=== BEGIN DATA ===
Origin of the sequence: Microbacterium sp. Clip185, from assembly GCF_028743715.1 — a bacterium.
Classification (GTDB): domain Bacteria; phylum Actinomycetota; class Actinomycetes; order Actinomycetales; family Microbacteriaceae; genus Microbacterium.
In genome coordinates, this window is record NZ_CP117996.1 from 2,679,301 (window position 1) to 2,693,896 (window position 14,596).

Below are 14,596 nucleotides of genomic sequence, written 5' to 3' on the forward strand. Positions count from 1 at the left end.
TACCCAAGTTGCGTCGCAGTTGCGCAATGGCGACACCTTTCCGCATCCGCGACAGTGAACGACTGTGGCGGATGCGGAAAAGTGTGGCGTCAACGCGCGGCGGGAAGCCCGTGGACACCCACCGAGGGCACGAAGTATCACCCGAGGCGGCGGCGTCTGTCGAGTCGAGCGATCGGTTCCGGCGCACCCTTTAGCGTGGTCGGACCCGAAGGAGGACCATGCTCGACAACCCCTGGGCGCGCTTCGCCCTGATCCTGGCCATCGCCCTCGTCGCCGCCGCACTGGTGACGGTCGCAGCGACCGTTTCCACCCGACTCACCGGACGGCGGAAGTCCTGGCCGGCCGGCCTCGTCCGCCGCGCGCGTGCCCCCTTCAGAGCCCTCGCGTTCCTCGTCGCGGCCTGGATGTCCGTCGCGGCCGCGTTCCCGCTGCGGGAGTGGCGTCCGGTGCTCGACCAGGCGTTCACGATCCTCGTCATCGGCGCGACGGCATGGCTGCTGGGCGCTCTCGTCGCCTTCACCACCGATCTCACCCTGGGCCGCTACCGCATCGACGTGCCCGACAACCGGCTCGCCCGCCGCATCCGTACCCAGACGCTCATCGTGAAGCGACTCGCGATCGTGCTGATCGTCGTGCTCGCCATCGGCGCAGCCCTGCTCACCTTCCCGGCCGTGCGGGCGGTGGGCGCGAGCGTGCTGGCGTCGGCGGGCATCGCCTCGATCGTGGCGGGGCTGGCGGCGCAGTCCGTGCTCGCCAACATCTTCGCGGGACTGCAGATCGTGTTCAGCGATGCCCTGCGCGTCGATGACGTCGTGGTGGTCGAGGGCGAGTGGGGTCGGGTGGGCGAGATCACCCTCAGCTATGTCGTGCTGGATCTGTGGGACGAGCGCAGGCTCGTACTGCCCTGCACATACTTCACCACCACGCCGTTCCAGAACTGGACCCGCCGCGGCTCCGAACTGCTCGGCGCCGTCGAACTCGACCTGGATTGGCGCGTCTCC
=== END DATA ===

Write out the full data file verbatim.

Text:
Origin of the sequence: Microbacterium sp. Clip185, from assembly GCF_028743715.1 — a bacterium.
Classification (GTDB): domain Bacteria; phylum Actinomycetota; class Actinomycetes; order Actinomycetales; family Microbacteriaceae; genus Microbacterium.
In genome coordinates, this window is record NZ_CP117996.1 from 2,679,301 (window position 1) to 2,693,896 (window position 14,596).

Below are 14,596 nucleotides of genomic sequence, written 5' to 3' on the forward strand. Positions count from 1 at the left end.
TACCCAAGTTGCGTCGCAGTTGCGCAATGGCGACACCTTTCCGCATCCGCGACAGTGAACGACTGTGGCGGATGCGGAAAAGTGTGGCGTCAACGCGCGGCGGGAAGCCCGTGGACACCCACCGAGGGCACGAAGTATCACCCGAGGCGGCGGCGTCTGTCGAGTCGAGCGATCGGTTCCGGCGCACCCTTTAGCGTGGTCGGACCCGAAGGAGGACCATGCTCGACAACCCCTGGGCGCGCTTCGCCCTGATCCTGGCCATCGCCCTCGTCGCCGCCGCACTGGTGACGGTCGCAGCGACCGTTTCCACCCGACTCACCGGACGGCGGAAGTCCTGGCCGGCCGGCCTCGTCCGCCGCGCGCGTGCCCCCTTCAGAGCCCTCGCGTTCCTCGTCGCGGCCTGGATGTCCGTCGCGGCCGCGTTCCCGCTGCGGGAGTGGCGTCCGGTGCTCGACCAGGCGTTCACGATCCTCGTCATCGGCGCGACGGCATGGCTGCTGGGCGCTCTCGTCGCCTTCACCACCGATCTCACCCTGGGCCGCTACCGCATCGACGTGCCCGACAACCGGCTCGCCCGCCGCATCCGTACCCAGACGCTCATCGTGAAGCGACTCGCGATCGTGCTGATCGTCGTGCTCGCCATCGGCGCAGCCCTGCTCACCTTCCCGGCCGTGCGGGCGGTGGGCGCGAGCGTGCTGGCGTCGGCGGGCATCGCCTCGATCGTGGCGGGGCTGGCGGCGCAGTCCGTGCTCGCCAACATCTTCGCGGGACTGCAGATCGTGTTCAGCGATGCCCTGCGCGTCGATGACGTCGTGGTGGTCGAGGGCGAGTGGGGTCGGGTGGGCGAGATCACCCTCAGCTATGTCGTGCTGGATCTGTGGGACGAGCGCAGGCTCGTACTGCCCTGCACATACTTCACCACCACGCCGTTCCAGAACTGGACCCGCCGCGGCTCCGAACTGCTCGGCGCCGTCGAACTCGACCTGGATTGGCGCGTCTCC